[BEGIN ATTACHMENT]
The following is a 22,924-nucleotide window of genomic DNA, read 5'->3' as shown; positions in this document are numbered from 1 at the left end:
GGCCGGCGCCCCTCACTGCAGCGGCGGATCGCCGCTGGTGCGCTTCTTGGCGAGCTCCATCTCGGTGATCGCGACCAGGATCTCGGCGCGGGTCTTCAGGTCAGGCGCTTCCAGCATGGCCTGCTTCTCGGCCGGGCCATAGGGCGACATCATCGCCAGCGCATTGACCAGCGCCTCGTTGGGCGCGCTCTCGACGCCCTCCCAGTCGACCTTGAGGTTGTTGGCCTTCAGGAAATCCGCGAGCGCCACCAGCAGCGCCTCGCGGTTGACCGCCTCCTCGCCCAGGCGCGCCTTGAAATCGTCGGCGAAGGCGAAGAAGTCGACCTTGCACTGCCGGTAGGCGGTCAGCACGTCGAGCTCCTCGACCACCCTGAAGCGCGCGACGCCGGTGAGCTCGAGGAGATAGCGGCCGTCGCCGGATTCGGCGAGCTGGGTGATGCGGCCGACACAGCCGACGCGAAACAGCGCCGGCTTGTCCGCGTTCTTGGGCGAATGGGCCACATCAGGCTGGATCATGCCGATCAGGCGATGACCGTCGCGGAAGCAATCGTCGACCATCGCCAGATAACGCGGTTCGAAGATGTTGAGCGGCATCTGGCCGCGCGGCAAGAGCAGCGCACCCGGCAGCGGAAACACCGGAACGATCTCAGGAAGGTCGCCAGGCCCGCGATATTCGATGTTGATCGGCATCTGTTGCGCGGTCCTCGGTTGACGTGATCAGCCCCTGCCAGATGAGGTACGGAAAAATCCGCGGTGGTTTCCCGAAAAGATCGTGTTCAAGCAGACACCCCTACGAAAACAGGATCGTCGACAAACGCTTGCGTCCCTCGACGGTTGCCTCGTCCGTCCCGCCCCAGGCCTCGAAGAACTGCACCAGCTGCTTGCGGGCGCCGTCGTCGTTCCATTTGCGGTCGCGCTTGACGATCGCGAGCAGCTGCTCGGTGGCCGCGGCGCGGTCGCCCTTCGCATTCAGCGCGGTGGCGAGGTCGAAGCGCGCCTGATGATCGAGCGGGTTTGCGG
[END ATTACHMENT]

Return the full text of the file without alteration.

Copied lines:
The following is a 22,924-nucleotide window of genomic DNA, read 5'->3' as shown; positions in this document are numbered from 1 at the left end:
GGCCGGCGCCCCTCACTGCAGCGGCGGATCGCCGCTGGTGCGCTTCTTGGCGAGCTCCATCTCGGTGATCGCGACCAGGATCTCGGCGCGGGTCTTCAGGTCAGGCGCTTCCAGCATGGCCTGCTTCTCGGCCGGGCCATAGGGCGACATCATCGCCAGCGCATTGACCAGCGCCTCGTTGGGCGCGCTCTCGACGCCCTCCCAGTCGACCTTGAGGTTGTTGGCCTTCAGGAAATCCGCGAGCGCCACCAGCAGCGCCTCGCGGTTGACCGCCTCCTCGCCCAGGCGCGCCTTGAAATCGTCGGCGAAGGCGAAGAAGTCGACCTTGCACTGCCGGTAGGCGGTCAGCACGTCGAGCTCCTCGACCACCCTGAAGCGCGCGACGCCGGTGAGCTCGAGGAGATAGCGGCCGTCGCCGGATTCGGCGAGCTGGGTGATGCGGCCGACACAGCCGACGCGAAACAGCGCCGGCTTGTCCGCGTTCTTGGGCGAATGGGCCACATCAGGCTGGATCATGCCGATCAGGCGATGACCGTCGCGGAAGCAATCGTCGACCATCGCCAGATAACGCGGTTCGAAGATGTTGAGCGGCATCTGGCCGCGCGGCAAGAGCAGCGCACCCGGCAGCGGAAACACCGGAACGATCTCAGGAAGGTCGCCAGGCCCGCGATATTCGATGTTGATCGGCATCTGTTGCGCGGTCCTCGGTTGACGTGATCAGCCCCTGCCAGATGAGGTACGGAAAAATCCGCGGTGGTTTCCCGAAAAGATCGTGTTCAAGCAGACACCCCTACGAAAACAGGATCGTCGACAAACGCTTGCGTCCCTCGACGGTTGCCTCGTCCGTCCCGCCCCAGGCCTCGAAGAACTGCACCAGCTGCTTGCGGGCGCCGTCGTCGTTCCATTTGCGGTCGCGCTTGACGATCGCGAGCAGCTGCTCGGTGGCCGCGGCGCGGTCGCCCTTCGCATTCAGCGCGGTGGCGAGGTCGAAGCGCGCCTGATGATCGAGCGGGTTTGCGG